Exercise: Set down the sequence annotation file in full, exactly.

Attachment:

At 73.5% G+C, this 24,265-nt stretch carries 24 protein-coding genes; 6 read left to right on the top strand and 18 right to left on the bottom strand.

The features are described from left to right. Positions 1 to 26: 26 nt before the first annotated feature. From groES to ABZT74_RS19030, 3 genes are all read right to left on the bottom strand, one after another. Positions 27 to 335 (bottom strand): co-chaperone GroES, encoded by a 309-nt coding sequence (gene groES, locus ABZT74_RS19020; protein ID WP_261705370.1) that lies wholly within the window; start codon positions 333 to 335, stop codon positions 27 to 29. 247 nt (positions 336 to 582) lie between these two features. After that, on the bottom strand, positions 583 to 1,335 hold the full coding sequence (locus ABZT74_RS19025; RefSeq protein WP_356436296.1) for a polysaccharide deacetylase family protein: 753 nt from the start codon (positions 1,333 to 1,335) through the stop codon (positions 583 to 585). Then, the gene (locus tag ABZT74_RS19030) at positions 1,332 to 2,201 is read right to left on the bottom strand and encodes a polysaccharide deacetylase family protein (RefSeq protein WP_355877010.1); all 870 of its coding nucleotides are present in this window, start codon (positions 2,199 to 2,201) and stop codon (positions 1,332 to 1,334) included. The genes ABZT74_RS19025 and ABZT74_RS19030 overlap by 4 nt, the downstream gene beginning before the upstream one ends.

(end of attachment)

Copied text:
At 73.5% G+C, this 24,265-nt stretch carries 24 protein-coding genes; 6 read left to right on the top strand and 18 right to left on the bottom strand.

The features are described from left to right. Positions 1 to 26: 26 nt before the first annotated feature. From groES to ABZT74_RS19030, 3 genes are all read right to left on the bottom strand, one after another. Positions 27 to 335 (bottom strand): co-chaperone GroES, encoded by a 309-nt coding sequence (gene groES, locus ABZT74_RS19020; protein ID WP_261705370.1) that lies wholly within the window; start codon positions 333 to 335, stop codon positions 27 to 29. 247 nt (positions 336 to 582) lie between these two features. After that, on the bottom strand, positions 583 to 1,335 hold the full coding sequence (locus ABZT74_RS19025; RefSeq protein WP_356436296.1) for a polysaccharide deacetylase family protein: 753 nt from the start codon (positions 1,333 to 1,335) through the stop codon (positions 583 to 585). Then, the gene (locus tag ABZT74_RS19030) at positions 1,332 to 2,201 is read right to left on the bottom strand and encodes a polysaccharide deacetylase family protein (RefSeq protein WP_355877010.1); all 870 of its coding nucleotides are present in this window, start codon (positions 2,199 to 2,201) and stop codon (positions 1,332 to 1,334) included. The genes ABZT74_RS19025 and ABZT74_RS19030 overlap by 4 nt, the downstream gene beginning before the upstream one ends.